Ann, you are right. Wearable & portable electronic devices may be more benefitable because the devices become handier and hence easy to carry either in pouch or hand bag. How about the durability or life time of such cells/battery when it becomes bendable?

Elizabeth M
User Rank
Blogger
Re: First touchscreens, now flexibility
Elizabeth M   2/8/2013 6:08:33 AM
NO RATINGS
Yes, Charles, exactly. That was what I was thinking as well. Anything close to the body should be flexible, as having a hard battery would just make it more uncomfortable to wear.

Elizabeth M
User Rank
Blogger
Re: Bendable Technology
Elizabeth M   2/8/2013 6:53:12 AM
NO RATINGS
Interesting observation, and you're right. It seems for awhile that device design was going in the direction of thinner, smaller and more sleek. Now that a lot of companies have got that down, it's time to make them flexible. I look forward to see where this trend will take us.

Tmachell
User Rank
Iron
Garments will require Nomex!
Tmachell   2/8/2013 9:16:19 AM
NO RATINGS
Wearable Li-ion batteries, that's cool, but won't be so cool if they overheat and light your heated jacket on fire! Laptops, Chevy Volt, airplanes, etc. are pretty good indicators that Li-ion has its drawbacks. Now, imagine, someone's kid gets burned, even a little bit while wearing his cool LED jacket, or the coat room burns up during a night out. Dunno...I think that Li-ion tecnology will have a ways to go yet before we can ubiquitously start putting it into flammable, wearable goods. Try putitng a 9V dry cell in your pocket with a bit of change...yeowch!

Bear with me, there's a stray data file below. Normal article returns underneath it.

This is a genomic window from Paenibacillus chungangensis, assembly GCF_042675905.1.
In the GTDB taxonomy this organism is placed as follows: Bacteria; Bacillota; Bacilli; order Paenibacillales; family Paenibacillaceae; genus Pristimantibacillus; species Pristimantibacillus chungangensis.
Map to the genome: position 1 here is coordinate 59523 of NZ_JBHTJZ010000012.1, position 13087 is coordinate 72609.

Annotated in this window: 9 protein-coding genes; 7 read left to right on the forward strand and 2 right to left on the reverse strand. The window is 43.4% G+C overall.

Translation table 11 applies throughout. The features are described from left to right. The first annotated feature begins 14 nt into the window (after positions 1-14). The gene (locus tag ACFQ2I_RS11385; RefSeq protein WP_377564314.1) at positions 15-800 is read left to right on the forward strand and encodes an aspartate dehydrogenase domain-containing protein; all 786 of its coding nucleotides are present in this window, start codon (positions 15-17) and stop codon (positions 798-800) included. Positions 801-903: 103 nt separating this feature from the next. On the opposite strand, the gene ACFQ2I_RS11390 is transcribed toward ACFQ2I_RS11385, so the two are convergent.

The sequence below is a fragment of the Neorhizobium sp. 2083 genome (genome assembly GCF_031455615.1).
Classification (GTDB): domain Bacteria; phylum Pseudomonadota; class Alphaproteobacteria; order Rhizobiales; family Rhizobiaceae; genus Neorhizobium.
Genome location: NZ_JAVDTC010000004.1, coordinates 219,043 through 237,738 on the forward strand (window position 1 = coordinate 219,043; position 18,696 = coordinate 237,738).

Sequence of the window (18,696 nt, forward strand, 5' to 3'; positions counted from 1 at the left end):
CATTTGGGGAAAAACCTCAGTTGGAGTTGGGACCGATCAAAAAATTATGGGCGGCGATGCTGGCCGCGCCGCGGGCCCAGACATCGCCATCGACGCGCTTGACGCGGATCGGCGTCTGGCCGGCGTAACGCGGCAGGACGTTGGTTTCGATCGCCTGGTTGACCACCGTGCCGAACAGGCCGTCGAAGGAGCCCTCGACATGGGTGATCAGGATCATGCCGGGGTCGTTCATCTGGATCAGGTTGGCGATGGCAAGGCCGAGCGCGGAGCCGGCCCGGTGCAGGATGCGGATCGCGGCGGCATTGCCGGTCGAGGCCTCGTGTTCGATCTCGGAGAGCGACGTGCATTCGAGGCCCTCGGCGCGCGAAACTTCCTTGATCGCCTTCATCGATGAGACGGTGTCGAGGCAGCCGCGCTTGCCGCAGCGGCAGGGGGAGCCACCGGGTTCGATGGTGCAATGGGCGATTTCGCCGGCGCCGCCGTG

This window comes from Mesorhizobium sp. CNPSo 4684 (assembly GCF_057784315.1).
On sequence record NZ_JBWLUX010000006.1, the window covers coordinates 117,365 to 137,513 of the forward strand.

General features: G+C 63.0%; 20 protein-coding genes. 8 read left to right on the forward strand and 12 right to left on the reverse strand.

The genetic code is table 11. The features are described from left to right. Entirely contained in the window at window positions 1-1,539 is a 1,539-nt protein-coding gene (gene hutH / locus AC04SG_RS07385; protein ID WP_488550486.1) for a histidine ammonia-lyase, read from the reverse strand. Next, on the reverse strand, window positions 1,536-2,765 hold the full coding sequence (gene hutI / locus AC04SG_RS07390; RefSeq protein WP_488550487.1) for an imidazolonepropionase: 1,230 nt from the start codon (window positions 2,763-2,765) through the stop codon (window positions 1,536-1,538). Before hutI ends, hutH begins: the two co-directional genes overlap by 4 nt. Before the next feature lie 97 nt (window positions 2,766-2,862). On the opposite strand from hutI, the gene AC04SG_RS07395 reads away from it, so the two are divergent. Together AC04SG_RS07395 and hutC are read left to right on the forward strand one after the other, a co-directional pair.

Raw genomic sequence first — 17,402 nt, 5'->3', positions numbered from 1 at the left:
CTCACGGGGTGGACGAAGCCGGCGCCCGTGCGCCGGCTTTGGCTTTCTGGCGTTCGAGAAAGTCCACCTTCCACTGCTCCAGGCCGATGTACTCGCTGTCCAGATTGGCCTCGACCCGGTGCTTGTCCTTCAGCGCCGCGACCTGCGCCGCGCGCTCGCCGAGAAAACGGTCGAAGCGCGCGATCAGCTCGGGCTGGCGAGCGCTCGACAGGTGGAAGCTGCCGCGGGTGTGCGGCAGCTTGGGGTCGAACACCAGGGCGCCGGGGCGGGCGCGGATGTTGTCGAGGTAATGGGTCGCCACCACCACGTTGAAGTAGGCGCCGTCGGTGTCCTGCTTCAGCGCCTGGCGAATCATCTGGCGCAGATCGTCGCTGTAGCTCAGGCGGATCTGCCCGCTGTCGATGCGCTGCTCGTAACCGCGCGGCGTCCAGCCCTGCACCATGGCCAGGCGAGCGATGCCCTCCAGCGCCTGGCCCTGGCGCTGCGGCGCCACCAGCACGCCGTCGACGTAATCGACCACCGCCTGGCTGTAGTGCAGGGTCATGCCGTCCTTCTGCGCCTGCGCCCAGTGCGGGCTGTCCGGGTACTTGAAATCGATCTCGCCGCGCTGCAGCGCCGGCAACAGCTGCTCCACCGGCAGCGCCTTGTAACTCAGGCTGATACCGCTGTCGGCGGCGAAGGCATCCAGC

Page 1/5  >  >>
Partner Zone
More Blogs
Take a look at the top 20 US undergraduate engineering programs. Then tell us -- did your school make the cut?
Engineers at the University of San Diego’s Jacobs School of Engineering have designed biobatteries on commercial tattoo paper, with an anode and cathode screen-printed on and modified to harvest energy from lactate in a person’s sweat.
A London-based company has added some sweetness to the versatility of the 3D printing market with a printer designed solely to print candy and confections.
Programs to boost domestic manufacturing combined with technological advances are bringing production back to the US.
Google's Project Tango is in its second iteration, this time taking the form of a tablet. Join us as we unravel the new goodies that Google has packed into the Project Tango Tablet.
Design News Webinar Series
7/23/2014 11:00 a.m. California / 2:00 p.m. New York
7/17/2014 11:00 a.m. California / 2:00 p.m. New York
6/25/2014 11:00 a.m. California / 2:00 p.m. New York
5/13/2014 10:00 a.m. California / 1:00 p.m. New York / 6:00 p.m. London
Quick Poll
The Continuing Education Center offers engineers an entirely new way to get the education they need to formulate next-generation solutions.
Sep 8 - 12, Get Ready for the New Internet: IPv6
SEMESTERS: 1  |  2  |  3  |  4  |  5  |  6


Focus on Fundamentals consists of 45-minute on-line classes that cover a host of technologies. You learn without leaving the comfort of your desk. All classes are taught by subject-matter experts and all are archived. So if you can't attend live, attend at your convenience.
Next Class: September 30 - October 2
Sponsored by Altera
Learn More   |   Login   |   Archived Classes
Twitter Feed
Design News Twitter Feed
Like Us on Facebook

Sponsored Content

Technology Marketplace

Copyright © 2014 UBM Canon, A UBM company, All rights reserved. Privacy Policy | Terms of Service